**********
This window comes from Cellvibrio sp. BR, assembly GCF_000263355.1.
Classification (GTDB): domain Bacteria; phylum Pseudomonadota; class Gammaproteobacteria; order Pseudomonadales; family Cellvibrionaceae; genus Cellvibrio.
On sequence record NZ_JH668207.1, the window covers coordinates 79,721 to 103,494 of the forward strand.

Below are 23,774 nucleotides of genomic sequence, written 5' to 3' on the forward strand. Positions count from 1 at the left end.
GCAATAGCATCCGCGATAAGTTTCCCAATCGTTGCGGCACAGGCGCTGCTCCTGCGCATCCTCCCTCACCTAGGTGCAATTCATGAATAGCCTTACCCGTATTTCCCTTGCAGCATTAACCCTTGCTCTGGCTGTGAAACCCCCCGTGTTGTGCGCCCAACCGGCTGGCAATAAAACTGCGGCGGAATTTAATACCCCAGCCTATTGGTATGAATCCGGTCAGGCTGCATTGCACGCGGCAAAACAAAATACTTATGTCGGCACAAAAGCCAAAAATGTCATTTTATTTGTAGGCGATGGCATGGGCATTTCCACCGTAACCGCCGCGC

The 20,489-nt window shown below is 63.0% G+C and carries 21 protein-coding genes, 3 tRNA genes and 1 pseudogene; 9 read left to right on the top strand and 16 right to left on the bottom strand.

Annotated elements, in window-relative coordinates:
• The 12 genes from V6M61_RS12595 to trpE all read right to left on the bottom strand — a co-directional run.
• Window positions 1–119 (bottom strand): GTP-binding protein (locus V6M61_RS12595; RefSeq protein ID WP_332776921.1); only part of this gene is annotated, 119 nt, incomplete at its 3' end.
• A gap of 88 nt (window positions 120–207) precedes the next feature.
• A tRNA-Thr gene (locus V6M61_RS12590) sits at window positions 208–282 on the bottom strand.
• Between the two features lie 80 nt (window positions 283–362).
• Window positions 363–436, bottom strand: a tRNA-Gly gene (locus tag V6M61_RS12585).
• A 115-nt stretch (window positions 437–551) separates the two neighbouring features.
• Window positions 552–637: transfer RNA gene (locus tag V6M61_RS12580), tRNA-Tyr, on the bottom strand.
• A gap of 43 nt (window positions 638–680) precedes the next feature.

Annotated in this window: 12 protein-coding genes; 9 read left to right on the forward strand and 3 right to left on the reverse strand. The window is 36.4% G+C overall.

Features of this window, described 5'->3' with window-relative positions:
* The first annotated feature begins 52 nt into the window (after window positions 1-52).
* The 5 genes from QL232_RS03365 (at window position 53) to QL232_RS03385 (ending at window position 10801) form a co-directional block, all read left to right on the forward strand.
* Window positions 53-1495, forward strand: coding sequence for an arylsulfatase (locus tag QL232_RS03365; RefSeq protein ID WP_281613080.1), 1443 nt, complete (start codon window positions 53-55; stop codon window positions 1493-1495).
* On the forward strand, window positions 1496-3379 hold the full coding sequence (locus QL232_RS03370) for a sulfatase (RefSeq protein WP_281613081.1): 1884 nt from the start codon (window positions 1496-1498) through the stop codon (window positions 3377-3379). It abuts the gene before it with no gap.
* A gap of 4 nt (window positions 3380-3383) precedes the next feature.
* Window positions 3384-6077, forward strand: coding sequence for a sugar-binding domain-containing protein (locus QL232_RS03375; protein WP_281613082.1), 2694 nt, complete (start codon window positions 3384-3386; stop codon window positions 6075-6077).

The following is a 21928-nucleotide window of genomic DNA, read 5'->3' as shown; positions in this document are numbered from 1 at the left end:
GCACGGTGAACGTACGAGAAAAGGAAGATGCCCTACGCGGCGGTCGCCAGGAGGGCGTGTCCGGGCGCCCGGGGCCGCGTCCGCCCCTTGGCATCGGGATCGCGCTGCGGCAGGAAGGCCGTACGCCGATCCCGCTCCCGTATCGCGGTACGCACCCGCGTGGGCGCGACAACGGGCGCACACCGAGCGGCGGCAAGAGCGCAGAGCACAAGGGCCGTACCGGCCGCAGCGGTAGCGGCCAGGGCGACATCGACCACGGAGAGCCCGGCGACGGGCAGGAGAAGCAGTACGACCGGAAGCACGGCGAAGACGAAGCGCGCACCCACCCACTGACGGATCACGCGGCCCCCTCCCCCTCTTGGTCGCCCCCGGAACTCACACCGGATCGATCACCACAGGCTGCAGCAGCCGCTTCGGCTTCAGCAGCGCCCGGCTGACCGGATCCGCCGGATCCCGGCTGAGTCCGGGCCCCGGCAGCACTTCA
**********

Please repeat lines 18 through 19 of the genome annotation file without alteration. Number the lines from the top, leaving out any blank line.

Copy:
Features of this window, described 5'->3' with window-relative positions:
* The first annotated feature begins 52 nt into the window (after window positions 1-52).